Cambodia Travel Guides

Kampong Cham

Tunnel at a Temple of Angkor

Kampong Cham Province is located in the southeast of Cambodia, bordered to the east by Vietnam, to the north by Kratie Province, to the west by Kampong Thom Province and to the south by Prey Veng and Say Rieng Provinces. Kampong Cham is the transport hub to the northeast of Cambodia and between Vietnam, Cambodia and Thailand.

Kampong Thom

Ruins of Angkor Temples

Kampong Thom Province is the second largest province of Cambodia. Kampong Thom is bordered to the southwest by the Tonle Sap River, to the west by Siem Reap, to the north by Preah Vihear and to the east by the Mekong River. Kompong Thom is the transit point for the travellers between Phnom Penh and Siem Reap and the gateway for the adventure travellers to explore the more remote destinations in the north and north east of Cambodia.


Silver Pagoda

Sihanoukville is characterized by lines of palm trees, white sand beaches and untouched offshore islands. Sihanoukville is not as popular as other resort areas in neighboring Thailand, but popular enough for the well-to-do Khmers from Phnom Penh at weekends.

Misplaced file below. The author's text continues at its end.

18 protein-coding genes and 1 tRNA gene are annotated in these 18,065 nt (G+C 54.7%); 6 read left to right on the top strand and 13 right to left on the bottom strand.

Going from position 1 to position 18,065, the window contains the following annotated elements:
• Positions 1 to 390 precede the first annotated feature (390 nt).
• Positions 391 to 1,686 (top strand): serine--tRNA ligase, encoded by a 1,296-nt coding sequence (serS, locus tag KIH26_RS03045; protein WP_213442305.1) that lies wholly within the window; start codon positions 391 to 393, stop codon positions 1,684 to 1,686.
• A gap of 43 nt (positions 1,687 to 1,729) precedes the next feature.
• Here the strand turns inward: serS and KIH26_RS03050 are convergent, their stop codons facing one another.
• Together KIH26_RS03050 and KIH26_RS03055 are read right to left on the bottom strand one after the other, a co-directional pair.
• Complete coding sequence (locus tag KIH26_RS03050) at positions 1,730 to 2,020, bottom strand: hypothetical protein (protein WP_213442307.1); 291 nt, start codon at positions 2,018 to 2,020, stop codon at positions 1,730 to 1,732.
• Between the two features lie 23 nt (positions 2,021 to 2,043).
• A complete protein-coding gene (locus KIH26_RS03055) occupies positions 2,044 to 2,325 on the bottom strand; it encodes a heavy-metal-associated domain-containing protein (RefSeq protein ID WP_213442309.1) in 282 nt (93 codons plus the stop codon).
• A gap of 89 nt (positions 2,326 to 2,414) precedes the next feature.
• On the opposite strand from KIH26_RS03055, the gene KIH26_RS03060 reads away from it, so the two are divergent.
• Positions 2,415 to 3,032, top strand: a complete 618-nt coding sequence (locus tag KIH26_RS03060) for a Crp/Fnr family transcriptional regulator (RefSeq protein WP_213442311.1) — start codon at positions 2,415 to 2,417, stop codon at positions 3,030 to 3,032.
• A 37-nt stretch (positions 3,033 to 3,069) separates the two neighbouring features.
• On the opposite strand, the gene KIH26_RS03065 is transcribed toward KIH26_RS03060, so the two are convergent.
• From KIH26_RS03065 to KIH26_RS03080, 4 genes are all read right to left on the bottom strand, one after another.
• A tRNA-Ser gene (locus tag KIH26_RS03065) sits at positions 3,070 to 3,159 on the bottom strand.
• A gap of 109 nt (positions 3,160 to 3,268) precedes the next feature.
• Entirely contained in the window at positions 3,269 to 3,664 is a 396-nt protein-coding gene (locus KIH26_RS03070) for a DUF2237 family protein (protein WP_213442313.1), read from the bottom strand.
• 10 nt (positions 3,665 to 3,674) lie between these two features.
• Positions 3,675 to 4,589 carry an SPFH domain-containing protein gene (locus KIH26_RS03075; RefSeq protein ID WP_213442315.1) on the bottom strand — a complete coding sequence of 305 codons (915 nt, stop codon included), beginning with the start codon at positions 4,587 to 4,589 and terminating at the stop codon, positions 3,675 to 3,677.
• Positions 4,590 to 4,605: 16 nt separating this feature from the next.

Angkor Wat

Battambang is Cambodia's second-largest city and home to some of the best-preserved colonial architecture in the country. Battambang is also the main rice producing region of Cambodia. This elegant riverside town was off the map for travelers since it was heavily mined by the Khmer Rouge.

Siem Reap

Angkor Wat

The celebrated temples of Angkor are Cambodia's greatest tourist attraction. The 100 or so temples are the sacred remains of what was once a much larger administrative and religious centre, and were built between the 9th and 13th centuries to glorify a succession of Khmer kings. The three most magnificent temples are Bayon, Ta Prohm and the immense Angkor Wat.